Fans slam Shane Warne's 'ridiculous' solution to virus problem

Sam Goodwin
Sports Editor
Shane Warne speaks to the media during a Cricket Australia press conference at the MCG. (Photo by Daniel Pockett/Getty Images)

Shane Warne has offered a unique solution to cricket’s ball-shining problem, with the application of saliva and sweat set to be outlawed due to coronavirus concerns.

Cricketers use the age-old method of shining one side of the cricket ball with a combination of saliva and sweat, ostensibly to help bowlers generate more swing in the air.

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But with increased focus on social-distancing and personal hygiene to contain the spread of the virus, the sport is staring at a changing landscape.

Warne has now weighed in on the debate, suggesting manufacturers should put weights in the ball to make one side heavier than the other.

“Why can’t the ball be weighted on one side so it always swings? It would be like a taped tennis ball or like with the lawn bowls,” the Aussie legend said on the Sky Sports Cricket Podcast.

“I’m not sure you’d want it to hoop around corners like Wasim [Akram] and Waqar [Younis] but it could swing and give the seamer something on flat wickets when it’s hot and the pitch is at its flattest on day two, day three.

“It would actually be a really good way to move forward, as you know no one needs to do anything to the ball. You wouldn’t have to worry about anyone tampering with it with bottle tops, sandpaper, or whatever. It would be a good competition between bat and ball.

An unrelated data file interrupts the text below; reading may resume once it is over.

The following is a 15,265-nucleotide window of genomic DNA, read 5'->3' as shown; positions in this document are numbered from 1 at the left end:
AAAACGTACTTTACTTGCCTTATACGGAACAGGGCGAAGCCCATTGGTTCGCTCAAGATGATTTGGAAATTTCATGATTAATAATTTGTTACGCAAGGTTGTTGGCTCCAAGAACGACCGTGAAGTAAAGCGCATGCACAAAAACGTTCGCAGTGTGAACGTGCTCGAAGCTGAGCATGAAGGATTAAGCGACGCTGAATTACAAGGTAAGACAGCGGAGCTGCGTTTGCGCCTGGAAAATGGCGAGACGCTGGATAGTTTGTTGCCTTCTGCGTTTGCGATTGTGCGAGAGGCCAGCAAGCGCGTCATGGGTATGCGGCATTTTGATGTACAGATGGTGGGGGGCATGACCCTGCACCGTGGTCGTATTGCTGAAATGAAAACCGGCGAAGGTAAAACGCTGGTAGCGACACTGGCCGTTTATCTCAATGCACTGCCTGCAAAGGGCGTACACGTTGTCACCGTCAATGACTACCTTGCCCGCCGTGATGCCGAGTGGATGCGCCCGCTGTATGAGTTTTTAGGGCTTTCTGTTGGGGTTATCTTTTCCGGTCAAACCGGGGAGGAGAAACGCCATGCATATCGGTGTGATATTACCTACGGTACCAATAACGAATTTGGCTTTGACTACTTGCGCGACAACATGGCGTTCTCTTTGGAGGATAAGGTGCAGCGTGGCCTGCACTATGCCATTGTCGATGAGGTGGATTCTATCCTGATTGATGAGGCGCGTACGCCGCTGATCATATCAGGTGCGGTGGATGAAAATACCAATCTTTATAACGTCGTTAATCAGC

“Have a look at how the bats have evolved. If you pick up one of the bats you started with in the 80s, and then one you used at the end of your career, it’s like four of your old ones stuck together - but the thing is lighter!

“So why has the ball not evolved? If anything, it has got worse.”

Not everyone was on board however, with a number of English fans slamming Warne’s ‘ridiculous’ idea, claiming the art of swing bowling would be lost if everyone was able to produce it easily.

Kookaburra’s new device for shining the ball

Kookaburra, the manufacturer of balls used in Australia, are reportedly developing a device that would allow players to apply a thin layer of wax onto the the ball - under the supervision from the umpire - that would act like saliva or sweat.

“The pocket-size sponge applicator would enable umpires or players to apply a thin layer of wax which could then be rubbed and polished in a traditional manner to enhance the shine on the ball,” Kookaburra managing director Brett Elliott told the Press Association.

“It may not be something we need to make forever - it’s designed to get cricket back and give administrators time to make decisions.

“Nobody was calling out for this 12 months ago so maybe it is more of an interim measure.”

The way cricket balls are shined will almost certainly change. (Photo by PETER PARKS/AFP via Getty Images)

Indian legend Sachin Tendulkar recently said ball-shining would become a thing of the past.

“Shining the ball will change I think,” Tendulkar told Reuters.

“Everyone will be conscious of maintaining social-distancing, giving high-fives to each other and hugging after celebrating the fall of a wicket.

“I don't think those things are going to happen. It may happen instinctively but consciously players would want to make sure that they follow certain norms.

“During this period personal hygiene has been at the forefront.”

with AAP